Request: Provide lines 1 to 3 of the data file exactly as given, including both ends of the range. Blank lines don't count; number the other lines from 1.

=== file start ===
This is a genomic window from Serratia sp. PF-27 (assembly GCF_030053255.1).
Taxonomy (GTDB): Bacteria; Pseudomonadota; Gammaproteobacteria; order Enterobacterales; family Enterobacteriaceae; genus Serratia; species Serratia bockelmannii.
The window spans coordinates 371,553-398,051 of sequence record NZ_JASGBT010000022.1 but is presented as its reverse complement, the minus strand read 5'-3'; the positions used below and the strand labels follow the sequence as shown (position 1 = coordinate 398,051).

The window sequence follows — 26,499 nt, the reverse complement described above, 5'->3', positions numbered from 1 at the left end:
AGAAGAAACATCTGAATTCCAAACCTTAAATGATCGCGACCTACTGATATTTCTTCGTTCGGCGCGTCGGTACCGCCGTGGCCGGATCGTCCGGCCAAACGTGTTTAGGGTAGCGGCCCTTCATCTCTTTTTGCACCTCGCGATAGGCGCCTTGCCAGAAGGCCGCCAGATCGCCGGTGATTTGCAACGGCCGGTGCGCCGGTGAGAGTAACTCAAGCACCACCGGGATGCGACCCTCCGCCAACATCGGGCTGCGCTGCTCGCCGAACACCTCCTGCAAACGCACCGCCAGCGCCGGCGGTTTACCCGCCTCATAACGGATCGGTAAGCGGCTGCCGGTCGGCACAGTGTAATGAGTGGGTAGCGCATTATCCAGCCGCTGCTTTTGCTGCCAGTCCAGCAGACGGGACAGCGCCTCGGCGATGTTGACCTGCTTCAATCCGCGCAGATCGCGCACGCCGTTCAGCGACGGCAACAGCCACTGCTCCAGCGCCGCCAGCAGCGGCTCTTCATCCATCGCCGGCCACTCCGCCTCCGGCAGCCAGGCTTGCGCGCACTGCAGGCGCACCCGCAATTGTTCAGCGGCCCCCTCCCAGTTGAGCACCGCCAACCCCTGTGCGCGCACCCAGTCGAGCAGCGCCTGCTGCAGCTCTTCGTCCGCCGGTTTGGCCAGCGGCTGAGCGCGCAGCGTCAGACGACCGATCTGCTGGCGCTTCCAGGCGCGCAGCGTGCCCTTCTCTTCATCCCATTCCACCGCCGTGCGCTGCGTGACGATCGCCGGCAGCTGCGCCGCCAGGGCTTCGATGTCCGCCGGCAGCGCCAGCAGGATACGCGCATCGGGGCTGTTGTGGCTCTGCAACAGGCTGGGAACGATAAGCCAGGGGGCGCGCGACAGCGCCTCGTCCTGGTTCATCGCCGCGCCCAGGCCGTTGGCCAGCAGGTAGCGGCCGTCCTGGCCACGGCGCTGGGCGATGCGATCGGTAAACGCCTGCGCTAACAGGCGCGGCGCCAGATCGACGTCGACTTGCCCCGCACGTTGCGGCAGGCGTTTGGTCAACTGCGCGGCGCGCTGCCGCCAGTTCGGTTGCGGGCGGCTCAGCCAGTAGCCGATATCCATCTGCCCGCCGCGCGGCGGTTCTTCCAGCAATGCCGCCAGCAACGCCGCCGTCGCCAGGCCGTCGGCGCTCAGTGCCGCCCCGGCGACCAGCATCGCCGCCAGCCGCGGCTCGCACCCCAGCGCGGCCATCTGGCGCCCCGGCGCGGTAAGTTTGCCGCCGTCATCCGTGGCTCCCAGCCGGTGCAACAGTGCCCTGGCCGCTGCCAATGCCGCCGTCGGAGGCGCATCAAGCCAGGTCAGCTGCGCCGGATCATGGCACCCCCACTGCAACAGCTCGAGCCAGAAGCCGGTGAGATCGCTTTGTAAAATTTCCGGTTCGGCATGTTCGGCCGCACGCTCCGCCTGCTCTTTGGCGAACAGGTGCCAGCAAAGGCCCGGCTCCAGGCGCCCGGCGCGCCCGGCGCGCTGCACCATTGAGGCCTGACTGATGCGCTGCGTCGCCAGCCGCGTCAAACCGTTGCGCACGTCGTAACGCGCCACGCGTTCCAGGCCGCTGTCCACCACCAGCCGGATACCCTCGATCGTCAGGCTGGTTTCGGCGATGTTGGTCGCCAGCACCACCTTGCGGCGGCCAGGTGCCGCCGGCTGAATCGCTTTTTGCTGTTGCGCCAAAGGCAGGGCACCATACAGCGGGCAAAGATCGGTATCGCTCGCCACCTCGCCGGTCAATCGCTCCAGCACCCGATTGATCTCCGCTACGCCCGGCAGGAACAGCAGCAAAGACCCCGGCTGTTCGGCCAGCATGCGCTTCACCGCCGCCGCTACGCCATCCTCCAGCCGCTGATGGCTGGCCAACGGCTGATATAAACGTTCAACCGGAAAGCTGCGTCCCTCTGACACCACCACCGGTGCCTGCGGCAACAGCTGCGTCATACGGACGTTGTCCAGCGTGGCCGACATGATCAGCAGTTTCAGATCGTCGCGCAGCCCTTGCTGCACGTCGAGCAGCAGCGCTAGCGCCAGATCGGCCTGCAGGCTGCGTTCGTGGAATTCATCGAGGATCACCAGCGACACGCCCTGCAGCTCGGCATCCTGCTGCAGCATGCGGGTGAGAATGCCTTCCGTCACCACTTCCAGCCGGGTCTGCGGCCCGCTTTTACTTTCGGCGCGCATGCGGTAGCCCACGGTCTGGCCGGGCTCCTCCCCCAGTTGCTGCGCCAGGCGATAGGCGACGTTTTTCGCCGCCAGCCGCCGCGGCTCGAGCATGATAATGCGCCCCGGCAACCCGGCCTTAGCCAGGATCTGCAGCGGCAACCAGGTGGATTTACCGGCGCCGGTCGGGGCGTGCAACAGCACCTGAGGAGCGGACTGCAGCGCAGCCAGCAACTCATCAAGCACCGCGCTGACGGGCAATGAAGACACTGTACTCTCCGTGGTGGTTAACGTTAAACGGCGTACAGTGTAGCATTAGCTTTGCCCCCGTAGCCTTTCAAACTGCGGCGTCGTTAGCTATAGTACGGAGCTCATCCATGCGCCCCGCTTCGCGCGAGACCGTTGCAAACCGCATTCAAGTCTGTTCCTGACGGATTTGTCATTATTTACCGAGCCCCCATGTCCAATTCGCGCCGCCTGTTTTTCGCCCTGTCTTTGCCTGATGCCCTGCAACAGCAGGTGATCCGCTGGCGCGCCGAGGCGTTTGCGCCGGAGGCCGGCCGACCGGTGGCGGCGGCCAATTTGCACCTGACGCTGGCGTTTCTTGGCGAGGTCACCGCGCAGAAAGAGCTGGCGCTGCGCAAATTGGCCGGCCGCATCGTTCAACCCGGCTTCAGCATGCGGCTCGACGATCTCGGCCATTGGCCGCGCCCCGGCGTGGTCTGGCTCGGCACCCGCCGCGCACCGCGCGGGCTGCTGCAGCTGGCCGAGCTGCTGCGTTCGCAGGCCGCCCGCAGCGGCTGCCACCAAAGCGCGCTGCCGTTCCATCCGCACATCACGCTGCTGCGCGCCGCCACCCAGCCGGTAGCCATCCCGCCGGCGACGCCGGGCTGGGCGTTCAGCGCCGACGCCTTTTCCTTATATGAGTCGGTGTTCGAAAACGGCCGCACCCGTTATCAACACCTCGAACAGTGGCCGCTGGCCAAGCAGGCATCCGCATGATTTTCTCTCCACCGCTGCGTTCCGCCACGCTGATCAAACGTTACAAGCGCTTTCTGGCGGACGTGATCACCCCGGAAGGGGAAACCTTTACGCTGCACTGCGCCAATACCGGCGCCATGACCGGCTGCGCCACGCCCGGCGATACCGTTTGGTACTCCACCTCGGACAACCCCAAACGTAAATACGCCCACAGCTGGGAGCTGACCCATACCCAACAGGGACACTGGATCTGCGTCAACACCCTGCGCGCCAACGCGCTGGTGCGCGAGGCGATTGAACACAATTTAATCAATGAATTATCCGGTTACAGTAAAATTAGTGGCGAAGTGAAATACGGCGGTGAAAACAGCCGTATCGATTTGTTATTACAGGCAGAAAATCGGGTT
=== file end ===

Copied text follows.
This is a genomic window from Serratia sp. PF-27 (assembly GCF_030053255.1).
Taxonomy (GTDB): Bacteria; Pseudomonadota; Gammaproteobacteria; order Enterobacterales; family Enterobacteriaceae; genus Serratia; species Serratia bockelmannii.
The window spans coordinates 371,553-398,051 of sequence record NZ_JASGBT010000022.1 but is presented as its reverse complement, the minus strand read 5'-3'; the positions used below and the strand labels follow the sequence as shown (position 1 = coordinate 398,051).